Youth Forward Scholarship Winter 2018 – Creating Change, One Voter at a Time

Name: Kaya Karibi-Whyte
From: Englewood, New Jersey
Grade: 12
School: Dwight Morrow High School
Votes: 0

high school and into my gap year I have volunteered on political
campaigns. I think that it is extremely important that those who are
underrepresented in government (young people, people of color, poor
people, and more) utilize their voices by voting and getting involved
in the political process, so I have always been excited to join the
campaigns of politicians who feel the same way. My experience on Jim
Johnson’s gubernatorial campaign was one of the most taxing yet
rewarding experiences of my life. I spent well over 100 hours in 3
months canvassing, phone banking, and managing volunteers, immensely
improving my leadership skills. Before starting the campaign, I was
reluctant to strike up conversations with strangers, especially adult
strangers who often didn’t want to talk to the teenage girl on
their doorstep or calling them on the phone. It caused me a lot of
discomfort, especially because I didn’t want to bother people.
After knocking on hundreds of strangers’ doors and cold calling
what seemed like an infinite amount of numbers, I became desensitized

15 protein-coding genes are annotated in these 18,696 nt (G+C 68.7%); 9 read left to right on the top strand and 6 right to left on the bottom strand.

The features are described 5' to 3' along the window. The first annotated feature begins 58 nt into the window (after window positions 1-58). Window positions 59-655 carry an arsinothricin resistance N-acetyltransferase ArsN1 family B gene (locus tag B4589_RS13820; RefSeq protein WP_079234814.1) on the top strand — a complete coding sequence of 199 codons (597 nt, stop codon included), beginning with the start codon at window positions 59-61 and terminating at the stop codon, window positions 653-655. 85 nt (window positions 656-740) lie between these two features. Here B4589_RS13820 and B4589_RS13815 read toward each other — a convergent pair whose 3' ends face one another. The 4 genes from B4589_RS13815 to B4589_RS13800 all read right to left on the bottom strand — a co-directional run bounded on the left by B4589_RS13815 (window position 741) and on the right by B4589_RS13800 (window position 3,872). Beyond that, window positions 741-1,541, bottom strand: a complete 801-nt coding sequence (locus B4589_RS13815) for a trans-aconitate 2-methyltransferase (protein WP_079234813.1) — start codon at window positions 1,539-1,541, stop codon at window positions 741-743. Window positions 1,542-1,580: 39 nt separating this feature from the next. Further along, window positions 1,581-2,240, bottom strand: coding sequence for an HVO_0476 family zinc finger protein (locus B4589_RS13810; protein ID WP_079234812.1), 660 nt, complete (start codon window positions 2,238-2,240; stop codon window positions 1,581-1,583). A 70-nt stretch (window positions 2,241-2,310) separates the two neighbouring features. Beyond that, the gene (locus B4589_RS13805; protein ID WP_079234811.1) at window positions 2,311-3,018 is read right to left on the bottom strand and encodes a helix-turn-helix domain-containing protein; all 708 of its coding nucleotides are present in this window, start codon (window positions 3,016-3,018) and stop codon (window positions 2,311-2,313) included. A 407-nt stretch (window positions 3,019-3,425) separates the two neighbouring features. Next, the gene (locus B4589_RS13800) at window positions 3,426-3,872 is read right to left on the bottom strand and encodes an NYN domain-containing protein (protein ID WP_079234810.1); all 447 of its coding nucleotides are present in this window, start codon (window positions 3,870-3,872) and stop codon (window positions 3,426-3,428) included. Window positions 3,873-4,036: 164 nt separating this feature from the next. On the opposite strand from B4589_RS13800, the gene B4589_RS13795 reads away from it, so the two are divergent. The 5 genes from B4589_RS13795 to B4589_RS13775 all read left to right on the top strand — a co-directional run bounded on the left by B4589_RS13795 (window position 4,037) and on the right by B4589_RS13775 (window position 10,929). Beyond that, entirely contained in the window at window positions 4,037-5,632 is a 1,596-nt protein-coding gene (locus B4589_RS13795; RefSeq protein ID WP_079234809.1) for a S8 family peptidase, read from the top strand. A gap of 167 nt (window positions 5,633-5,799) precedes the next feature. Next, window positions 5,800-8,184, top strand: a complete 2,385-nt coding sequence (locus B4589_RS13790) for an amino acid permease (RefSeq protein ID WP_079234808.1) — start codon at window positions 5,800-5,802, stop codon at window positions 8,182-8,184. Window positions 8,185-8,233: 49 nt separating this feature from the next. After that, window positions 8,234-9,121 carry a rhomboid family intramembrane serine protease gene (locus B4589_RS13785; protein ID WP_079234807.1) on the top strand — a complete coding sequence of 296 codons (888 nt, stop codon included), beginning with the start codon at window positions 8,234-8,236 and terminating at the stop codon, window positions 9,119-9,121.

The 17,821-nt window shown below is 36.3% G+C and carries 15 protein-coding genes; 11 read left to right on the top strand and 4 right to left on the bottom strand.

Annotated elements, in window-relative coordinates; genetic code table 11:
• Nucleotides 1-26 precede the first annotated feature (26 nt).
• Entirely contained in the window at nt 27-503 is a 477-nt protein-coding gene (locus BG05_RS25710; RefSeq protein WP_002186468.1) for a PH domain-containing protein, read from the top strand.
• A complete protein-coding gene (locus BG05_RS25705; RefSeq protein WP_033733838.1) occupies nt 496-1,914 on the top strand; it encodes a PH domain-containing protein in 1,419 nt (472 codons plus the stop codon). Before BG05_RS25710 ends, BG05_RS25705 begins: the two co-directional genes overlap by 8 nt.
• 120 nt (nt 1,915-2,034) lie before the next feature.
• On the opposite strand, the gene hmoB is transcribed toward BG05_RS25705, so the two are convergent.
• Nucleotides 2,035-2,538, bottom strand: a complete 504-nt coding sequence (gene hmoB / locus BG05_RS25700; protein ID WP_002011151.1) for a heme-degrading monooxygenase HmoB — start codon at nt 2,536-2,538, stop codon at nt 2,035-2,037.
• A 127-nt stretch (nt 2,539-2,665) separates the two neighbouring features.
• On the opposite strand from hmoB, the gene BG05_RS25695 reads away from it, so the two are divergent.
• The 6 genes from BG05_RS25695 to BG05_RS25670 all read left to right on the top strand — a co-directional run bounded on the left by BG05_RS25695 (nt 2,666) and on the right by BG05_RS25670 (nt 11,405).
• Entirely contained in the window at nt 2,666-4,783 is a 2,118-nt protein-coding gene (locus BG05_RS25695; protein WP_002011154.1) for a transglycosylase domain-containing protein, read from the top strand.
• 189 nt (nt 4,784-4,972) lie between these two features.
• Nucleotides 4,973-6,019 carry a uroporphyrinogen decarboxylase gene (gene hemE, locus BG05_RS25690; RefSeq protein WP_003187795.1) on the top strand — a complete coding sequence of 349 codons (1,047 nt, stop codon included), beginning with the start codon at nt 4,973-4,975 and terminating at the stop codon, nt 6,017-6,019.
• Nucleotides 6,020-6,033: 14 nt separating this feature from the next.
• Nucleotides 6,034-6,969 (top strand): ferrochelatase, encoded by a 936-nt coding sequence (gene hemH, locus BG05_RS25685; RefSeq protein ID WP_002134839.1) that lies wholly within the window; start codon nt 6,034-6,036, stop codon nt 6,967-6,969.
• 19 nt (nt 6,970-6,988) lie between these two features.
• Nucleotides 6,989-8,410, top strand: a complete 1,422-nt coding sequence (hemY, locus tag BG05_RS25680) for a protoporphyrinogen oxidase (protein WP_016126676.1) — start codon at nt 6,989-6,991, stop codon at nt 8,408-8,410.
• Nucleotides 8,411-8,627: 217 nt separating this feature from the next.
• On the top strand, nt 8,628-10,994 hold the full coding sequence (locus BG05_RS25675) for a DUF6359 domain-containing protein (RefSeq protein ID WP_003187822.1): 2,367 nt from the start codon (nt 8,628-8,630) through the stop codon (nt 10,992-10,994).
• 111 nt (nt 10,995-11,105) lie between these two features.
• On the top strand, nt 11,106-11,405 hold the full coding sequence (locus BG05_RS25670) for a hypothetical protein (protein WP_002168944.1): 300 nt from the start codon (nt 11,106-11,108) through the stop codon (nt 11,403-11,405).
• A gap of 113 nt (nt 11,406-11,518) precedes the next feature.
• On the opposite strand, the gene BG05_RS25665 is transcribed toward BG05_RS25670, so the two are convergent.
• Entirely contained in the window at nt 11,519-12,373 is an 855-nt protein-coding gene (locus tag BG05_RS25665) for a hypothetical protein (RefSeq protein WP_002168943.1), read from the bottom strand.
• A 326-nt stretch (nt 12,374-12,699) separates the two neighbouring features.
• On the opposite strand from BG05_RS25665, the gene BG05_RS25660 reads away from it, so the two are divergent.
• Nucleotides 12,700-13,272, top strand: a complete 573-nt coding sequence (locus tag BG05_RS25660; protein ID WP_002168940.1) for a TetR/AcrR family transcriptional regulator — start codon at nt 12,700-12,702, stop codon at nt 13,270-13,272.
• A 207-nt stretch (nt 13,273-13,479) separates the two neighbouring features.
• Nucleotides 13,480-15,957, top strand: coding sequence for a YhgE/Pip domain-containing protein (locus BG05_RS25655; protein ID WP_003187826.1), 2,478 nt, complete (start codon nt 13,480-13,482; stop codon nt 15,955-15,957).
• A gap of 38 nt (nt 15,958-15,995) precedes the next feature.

to that discomfort. I was able to speak more confidently with
strangers and to even convince many people to take time out of their
day to help an underdog candidate. I was quickly promoted to Staging
Location Director (SLD). As the SLD for my county, I was usually in
charge of people who were significantly older than me. I had to fight
against the mentality that as a teenager, I shouldn’t have
authority over adults. I noticed myself allowing adult volunteers to
talk down to me and saw that the people who spoke down to me often
did things incorrectly, so I was forced to overcome the feeling that
I was being rude to ensure the best results for the campaign.

was able to do those things and more because I really believed– and
continue to believe– that individuals can make a difference and that
political and social engagement is the best way to make positive
change. Jim Johnson’s progressive platform and earnest passion for
the issues facing New Jersey really spoke to me and motivated me to
overcome any anxiety and do my part to create change. Although Jim
Johnson lost in the primaries, he did better than expected, and I’m
proud to say that I was able to help him do that. Since Johnson lost,
many would say that I did not make a difference, but I disagree. The
most important and most lasting part of my job as a volunteer was
voter outreach. I did not just talk to people about the candidate, we
talked about the issues that were important to them and about the
importance of voting. Letting people know that their voices matter is
necessary for a functional democracy, and if I encouraged just one
person to get out and vote for the first time—for anyone—I feel
that I accomplished something. I contributed to a larger culture of
political involvement, which will always be important.

Join our Facebook group "Volunteers for a Better World".